Tuesday, 20 December 2016

is route branding all it's cracked up to be?

As many of you are aware, we contribute the regular Identity Parade feature in Buses magazine - bringing old bus brands back to life for 21st-century service.

The work has generated some correspondence in this month's edition, and alongside the feature, the editor has published a number of letters where the concept of route branding, in general, is discussed. There is also a piece by Peter Rowland where he looks at the good, the bad and the ugly of such a marketing approach.

In his writing, Peter touches on a number of operators, and critiques their slightly differing approaches - Brighton & Hove ('a superb example'), First ('overall effect is a strangely mixed message'), Transdev Blazefield ('seems to be getting it right') and Reading Buses ('perhaps has come up with the ultimate in route branding').

You probably don't need them but here's an example from each one of those operators.

So who's got it right and who's got it wrong? For me, there is no absolute answer. A company like First who has a national presence will face totally different challenges to someone like Reading Buses, who provide services in a confined geographically area within a single network.

However, what they do have in common, is the need for customers to be the ultimate beneficiaries. Which leads to a number of questions on the whole concept of route branding; How much do customers really benefit? Is the service superior on branded routes? Who, ultimately, pays the additional marketing and production costs? Would patronage drop drastically if those Opcos above went back to a 'one livery, one market' approach?

As the readers and writers of Buses magazine point out, there are a number of discussion points and lots of different opinions! You can subscribe to Buses here.

Friday, 16 December 2016

selling bus travel Scandinavian style

It's rare you see an advert for bus travel that puts a smile on your face, but this old effort from Oslo Public Transport is that exception.

The ad, which stars English actor Nick Malinowski, follows a path that lots of people will be familiar with on a night out at this time of year.

Until the end...

Tuesday, 13 December 2016

all passengers really want is the basics delivered consistently

As I drove into work this morning, the 5 live phone-in was about the three-day driver strike on Southern Railway.

Apparently, not one single service is running on their network today, and they have told customers not to bother travelling or to seek alternative transport. Naturally, the radio programme was keen to hear about the experiences from as many train users as possible, and unsurprisingly, they were keen to talk.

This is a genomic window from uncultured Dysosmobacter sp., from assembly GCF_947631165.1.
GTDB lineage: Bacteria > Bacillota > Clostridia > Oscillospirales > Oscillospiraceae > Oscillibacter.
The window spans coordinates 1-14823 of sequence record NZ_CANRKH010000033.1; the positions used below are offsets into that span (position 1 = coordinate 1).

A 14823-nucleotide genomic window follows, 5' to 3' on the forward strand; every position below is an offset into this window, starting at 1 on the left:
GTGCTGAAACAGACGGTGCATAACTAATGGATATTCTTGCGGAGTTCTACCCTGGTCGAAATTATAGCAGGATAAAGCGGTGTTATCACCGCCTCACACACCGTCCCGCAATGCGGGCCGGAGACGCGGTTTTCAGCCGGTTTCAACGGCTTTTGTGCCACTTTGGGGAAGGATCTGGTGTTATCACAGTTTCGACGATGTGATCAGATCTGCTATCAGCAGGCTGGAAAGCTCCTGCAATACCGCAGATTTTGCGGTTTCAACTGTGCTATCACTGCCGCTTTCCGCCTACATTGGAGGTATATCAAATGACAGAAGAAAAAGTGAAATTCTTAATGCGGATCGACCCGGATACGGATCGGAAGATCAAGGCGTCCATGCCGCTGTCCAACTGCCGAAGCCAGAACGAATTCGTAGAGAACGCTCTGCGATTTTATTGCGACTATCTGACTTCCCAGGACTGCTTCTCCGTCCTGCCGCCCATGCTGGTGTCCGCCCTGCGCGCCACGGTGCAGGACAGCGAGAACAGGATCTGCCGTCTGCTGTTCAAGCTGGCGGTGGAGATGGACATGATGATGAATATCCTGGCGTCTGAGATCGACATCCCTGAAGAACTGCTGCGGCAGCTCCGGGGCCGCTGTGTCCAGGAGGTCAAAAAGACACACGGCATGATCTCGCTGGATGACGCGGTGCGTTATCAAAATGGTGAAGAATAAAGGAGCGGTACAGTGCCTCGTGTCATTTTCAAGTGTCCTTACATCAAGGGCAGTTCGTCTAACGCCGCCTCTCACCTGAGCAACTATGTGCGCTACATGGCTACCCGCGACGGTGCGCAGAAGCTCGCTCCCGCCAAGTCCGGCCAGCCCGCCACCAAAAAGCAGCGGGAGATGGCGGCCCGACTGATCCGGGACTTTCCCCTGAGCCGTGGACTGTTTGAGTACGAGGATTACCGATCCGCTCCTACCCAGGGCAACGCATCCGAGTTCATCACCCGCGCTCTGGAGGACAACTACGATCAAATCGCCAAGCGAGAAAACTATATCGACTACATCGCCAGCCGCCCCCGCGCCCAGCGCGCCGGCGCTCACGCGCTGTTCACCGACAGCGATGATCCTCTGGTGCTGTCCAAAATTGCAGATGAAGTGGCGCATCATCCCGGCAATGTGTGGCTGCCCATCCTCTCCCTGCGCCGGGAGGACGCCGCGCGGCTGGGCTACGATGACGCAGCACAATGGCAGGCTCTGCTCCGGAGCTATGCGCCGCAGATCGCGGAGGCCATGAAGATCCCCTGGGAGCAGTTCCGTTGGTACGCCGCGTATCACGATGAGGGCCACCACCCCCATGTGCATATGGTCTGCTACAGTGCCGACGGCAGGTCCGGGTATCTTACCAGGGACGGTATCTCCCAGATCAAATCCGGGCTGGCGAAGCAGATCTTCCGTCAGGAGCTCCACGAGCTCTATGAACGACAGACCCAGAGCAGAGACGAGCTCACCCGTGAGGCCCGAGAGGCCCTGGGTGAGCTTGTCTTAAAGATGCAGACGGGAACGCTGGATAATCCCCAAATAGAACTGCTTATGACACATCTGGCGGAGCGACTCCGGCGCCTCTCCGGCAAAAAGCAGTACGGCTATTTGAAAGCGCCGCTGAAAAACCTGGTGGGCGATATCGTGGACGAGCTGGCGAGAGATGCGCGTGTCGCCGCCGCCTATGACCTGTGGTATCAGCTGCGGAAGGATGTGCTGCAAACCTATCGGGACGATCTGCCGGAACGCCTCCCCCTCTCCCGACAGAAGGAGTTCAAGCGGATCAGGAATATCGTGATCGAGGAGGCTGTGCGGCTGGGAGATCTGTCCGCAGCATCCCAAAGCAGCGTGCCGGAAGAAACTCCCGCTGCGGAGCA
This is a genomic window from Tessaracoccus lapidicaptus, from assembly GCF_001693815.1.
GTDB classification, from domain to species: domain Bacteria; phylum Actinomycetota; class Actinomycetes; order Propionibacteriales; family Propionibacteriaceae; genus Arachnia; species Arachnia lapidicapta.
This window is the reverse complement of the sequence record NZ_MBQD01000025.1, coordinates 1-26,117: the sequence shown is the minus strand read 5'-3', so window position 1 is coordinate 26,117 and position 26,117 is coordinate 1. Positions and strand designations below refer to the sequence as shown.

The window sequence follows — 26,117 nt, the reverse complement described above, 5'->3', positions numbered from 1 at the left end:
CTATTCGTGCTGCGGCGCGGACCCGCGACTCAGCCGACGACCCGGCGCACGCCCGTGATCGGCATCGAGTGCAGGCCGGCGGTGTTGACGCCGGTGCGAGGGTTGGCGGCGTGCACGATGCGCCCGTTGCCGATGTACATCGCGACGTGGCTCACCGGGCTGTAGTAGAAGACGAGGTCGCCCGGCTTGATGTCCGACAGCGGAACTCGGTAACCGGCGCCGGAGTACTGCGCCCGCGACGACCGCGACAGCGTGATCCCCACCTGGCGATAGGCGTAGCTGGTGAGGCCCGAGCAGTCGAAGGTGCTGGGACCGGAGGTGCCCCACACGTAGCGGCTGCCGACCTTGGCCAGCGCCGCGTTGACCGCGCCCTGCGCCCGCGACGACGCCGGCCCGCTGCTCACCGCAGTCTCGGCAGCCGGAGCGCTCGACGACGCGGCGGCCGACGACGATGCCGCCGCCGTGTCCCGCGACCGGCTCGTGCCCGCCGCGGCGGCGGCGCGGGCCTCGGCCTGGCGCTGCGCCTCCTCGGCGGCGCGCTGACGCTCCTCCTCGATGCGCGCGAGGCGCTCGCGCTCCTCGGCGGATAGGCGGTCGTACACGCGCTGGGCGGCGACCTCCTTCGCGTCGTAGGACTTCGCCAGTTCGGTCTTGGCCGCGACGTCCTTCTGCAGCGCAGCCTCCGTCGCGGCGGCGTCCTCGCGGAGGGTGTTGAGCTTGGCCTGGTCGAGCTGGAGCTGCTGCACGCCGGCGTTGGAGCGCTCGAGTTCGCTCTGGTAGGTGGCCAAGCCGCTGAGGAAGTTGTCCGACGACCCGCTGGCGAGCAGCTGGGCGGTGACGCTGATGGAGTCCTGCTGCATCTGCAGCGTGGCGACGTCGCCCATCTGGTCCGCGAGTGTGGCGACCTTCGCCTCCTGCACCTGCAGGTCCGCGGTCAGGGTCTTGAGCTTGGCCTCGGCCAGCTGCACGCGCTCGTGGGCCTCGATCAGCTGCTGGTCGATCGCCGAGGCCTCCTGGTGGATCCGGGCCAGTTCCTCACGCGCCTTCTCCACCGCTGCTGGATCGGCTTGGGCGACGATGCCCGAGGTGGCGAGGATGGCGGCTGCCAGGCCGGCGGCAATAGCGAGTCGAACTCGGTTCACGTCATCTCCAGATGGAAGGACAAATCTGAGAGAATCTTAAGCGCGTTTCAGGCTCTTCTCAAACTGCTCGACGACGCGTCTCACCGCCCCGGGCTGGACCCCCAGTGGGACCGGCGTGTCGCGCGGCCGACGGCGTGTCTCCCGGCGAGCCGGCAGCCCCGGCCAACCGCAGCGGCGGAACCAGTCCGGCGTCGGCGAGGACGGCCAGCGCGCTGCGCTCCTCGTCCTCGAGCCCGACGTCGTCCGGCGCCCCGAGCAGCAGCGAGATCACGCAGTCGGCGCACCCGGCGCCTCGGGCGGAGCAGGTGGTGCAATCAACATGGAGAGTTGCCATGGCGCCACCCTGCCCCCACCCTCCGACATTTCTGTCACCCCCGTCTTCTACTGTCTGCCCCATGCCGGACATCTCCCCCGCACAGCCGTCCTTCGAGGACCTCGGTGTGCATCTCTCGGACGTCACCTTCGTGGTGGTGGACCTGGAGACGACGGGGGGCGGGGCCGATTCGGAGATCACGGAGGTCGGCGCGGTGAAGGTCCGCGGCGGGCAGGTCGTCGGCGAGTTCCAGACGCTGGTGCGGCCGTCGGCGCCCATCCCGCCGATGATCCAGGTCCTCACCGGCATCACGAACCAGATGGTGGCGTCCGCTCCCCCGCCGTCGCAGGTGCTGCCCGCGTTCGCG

The first caller was quick to praise Chiltern Railways - "I've never had a problem with them. Their trains are consistently on time, and clean". A few calls down the line, a gentleman praising Virgin Trains - "In ten years, they have generally been on time'. The negative calls also followed a similar theme "They are always late or cancelled", "Considering they are always late the cost is shocking", "I can never get a seat on my way to work".

In a nutshell, criticism was to do with punctuality and reliability, and praise to do with... punctuality and reliability. Both the fundamentals of public transport around the world. Whilst free wi-fi (when it works) and usb chargers are great little extras, they lack substance if the train you are travelling on is an hour late, and results in a missed job interview or client meeting.

A lesson that applies to both rail and bus travel is to get the basics consistently right or as my Mum used to say to me, "don't run before you can walk".

Monday, 12 December 2016

are we surprised America is doing trains better than us?

The people of south-east Florida are getting a brand new train line over the next couple of years, and if the branding is anything to go by, they are in for transport treat.

The company behind the venture is called Brightline. According to their website, the company is set to offer 'a new express train service that is reinvigorating a century old railway to connect the cities of Miami, Fort Lauderdale and West Palm Beach, with a Phase Two expansion to Orlando. Our modern, soaring stations are located near places you want to be, and connect you to commuter trains, buses and rideshare options that will get you where want to go. We’re proud to be changing the future of Florida’s transportation for the better'.

Find out here how the Americans are doing things (route branded trains anyone?) this country can only dream of.